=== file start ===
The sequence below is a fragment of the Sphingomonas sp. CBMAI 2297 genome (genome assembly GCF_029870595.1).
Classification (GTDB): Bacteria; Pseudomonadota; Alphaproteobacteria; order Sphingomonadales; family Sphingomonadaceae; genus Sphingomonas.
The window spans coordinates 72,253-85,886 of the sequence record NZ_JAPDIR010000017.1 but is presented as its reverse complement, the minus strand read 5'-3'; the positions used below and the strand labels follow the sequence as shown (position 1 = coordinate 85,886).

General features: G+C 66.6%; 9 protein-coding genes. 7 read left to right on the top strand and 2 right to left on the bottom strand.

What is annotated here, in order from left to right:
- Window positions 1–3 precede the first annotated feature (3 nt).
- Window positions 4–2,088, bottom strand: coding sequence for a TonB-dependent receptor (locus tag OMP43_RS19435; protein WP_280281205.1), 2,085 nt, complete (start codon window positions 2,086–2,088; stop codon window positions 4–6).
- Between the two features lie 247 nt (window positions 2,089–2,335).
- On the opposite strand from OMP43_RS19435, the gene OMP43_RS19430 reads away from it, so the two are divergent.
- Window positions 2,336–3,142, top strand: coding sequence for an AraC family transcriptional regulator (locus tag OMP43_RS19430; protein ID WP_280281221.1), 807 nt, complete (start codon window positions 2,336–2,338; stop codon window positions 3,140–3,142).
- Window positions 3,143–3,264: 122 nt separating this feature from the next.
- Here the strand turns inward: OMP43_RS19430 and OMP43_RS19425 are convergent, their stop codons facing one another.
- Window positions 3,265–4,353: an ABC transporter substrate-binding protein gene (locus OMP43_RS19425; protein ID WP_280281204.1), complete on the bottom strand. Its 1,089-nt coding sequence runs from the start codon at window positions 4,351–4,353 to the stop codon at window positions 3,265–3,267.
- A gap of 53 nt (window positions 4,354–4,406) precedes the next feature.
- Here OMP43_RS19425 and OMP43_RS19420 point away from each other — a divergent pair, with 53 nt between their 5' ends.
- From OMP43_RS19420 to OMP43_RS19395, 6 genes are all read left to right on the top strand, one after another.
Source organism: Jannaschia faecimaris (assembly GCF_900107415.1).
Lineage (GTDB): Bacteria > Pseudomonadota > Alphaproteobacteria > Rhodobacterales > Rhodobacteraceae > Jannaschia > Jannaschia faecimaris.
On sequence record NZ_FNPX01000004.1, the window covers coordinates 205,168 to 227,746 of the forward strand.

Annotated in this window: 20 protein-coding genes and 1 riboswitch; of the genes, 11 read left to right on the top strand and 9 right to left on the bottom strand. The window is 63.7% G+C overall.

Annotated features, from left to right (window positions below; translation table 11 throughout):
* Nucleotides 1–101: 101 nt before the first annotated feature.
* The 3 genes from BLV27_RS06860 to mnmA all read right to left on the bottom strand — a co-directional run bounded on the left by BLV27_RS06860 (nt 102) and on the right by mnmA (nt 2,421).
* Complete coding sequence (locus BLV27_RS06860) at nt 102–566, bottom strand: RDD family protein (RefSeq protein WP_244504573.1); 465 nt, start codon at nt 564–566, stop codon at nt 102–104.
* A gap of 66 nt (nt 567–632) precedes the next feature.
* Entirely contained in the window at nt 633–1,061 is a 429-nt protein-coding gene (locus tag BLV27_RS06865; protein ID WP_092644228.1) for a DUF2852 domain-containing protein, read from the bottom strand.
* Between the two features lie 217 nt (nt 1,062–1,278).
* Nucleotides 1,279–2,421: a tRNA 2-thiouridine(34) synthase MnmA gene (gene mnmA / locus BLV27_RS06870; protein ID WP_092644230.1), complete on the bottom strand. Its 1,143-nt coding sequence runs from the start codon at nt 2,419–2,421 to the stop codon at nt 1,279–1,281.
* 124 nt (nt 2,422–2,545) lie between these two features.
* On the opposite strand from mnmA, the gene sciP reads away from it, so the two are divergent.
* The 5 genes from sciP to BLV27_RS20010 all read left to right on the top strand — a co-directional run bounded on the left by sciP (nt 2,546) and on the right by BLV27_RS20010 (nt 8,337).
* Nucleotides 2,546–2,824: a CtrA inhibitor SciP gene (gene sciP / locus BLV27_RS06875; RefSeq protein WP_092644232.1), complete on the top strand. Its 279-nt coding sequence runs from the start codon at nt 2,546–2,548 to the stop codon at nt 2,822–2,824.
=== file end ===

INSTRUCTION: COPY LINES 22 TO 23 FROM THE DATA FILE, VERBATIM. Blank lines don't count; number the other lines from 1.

* Nucleotides 1–101: 101 nt before the first annotated feature.
* The 3 genes from BLV27_RS06860 to mnmA all read right to left on the bottom strand — a co-directional run bounded on the left by BLV27_RS06860 (nt 102) and on the right by mnmA (nt 2,421).